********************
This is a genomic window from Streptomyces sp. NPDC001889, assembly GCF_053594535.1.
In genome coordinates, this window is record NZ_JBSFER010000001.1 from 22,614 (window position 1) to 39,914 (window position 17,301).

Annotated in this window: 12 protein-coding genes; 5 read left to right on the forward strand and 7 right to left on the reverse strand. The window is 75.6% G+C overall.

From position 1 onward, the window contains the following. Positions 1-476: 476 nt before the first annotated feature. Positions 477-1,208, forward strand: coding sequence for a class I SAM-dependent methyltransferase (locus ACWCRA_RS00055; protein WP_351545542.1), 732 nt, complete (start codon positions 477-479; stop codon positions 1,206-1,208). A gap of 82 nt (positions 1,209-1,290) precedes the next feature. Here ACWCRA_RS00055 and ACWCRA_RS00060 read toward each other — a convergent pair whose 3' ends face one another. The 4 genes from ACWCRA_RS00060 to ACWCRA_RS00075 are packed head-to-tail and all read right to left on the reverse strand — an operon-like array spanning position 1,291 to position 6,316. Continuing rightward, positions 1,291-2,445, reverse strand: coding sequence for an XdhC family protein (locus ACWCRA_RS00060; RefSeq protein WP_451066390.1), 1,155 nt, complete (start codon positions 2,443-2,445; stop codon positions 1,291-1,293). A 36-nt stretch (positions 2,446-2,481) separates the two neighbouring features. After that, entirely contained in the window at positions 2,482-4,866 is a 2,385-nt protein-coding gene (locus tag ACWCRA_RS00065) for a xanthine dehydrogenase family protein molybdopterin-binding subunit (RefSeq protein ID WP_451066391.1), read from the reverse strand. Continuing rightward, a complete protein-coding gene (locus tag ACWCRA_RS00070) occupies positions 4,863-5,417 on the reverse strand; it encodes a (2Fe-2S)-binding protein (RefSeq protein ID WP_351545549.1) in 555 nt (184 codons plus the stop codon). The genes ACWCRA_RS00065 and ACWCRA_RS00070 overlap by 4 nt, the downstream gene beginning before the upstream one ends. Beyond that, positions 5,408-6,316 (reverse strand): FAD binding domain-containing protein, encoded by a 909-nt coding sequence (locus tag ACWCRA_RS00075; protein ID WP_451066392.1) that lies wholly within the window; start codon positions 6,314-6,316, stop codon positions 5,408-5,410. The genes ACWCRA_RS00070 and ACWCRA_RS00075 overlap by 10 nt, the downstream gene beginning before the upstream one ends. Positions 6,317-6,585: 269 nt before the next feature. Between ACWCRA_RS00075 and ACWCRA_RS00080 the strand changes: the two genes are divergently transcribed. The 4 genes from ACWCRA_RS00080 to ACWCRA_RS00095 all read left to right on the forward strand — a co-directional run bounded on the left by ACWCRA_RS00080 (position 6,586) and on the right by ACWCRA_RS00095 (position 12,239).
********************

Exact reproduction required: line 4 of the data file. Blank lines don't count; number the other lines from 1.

From position 1 onward, the window contains the following. Positions 1-476: 476 nt before the first annotated feature. Positions 477-1,208, forward strand: coding sequence for a class I SAM-dependent methyltransferase (locus ACWCRA_RS00055; protein WP_351545542.1), 732 nt, complete (start codon positions 477-479; stop codon positions 1,206-1,208). A gap of 82 nt (positions 1,209-1,290) precedes the next feature. Here ACWCRA_RS00055 and ACWCRA_RS00060 read toward each other — a convergent pair whose 3' ends face one another. The 4 genes from ACWCRA_RS00060 to ACWCRA_RS00075 are packed head-to-tail and all read right to left on the reverse strand — an operon-like array spanning position 1,291 to position 6,316. Continuing rightward, positions 1,291-2,445, reverse strand: coding sequence for an XdhC family protein (locus ACWCRA_RS00060; RefSeq protein WP_451066390.1), 1,155 nt, complete (start codon positions 2,443-2,445; stop codon positions 1,291-1,293). A 36-nt stretch (positions 2,446-2,481) separates the two neighbouring features. After that, entirely contained in the window at positions 2,482-4,866 is a 2,385-nt protein-coding gene (locus tag ACWCRA_RS00065) for a xanthine dehydrogenase family protein molybdopterin-binding subunit (RefSeq protein ID WP_451066391.1), read from the reverse strand. Continuing rightward, a complete protein-coding gene (locus tag ACWCRA_RS00070) occupies positions 4,863-5,417 on the reverse strand; it encodes a (2Fe-2S)-binding protein (RefSeq protein ID WP_351545549.1) in 555 nt (184 codons plus the stop codon). The genes ACWCRA_RS00065 and ACWCRA_RS00070 overlap by 4 nt, the downstream gene beginning before the upstream one ends. Beyond that, positions 5,408-6,316 (reverse strand): FAD binding domain-containing protein, encoded by a 909-nt coding sequence (locus tag ACWCRA_RS00075; protein ID WP_451066392.1) that lies wholly within the window; start codon positions 6,314-6,316, stop codon positions 5,408-5,410. The genes ACWCRA_RS00070 and ACWCRA_RS00075 overlap by 10 nt, the downstream gene beginning before the upstream one ends. Positions 6,317-6,585: 269 nt before the next feature. Between ACWCRA_RS00075 and ACWCRA_RS00080 the strand changes: the two genes are divergently transcribed. The 4 genes from ACWCRA_RS00080 to ACWCRA_RS00095 all read left to right on the forward strand — a co-directional run bounded on the left by ACWCRA_RS00080 (position 6,586) and on the right by ACWCRA_RS00095 (position 12,239).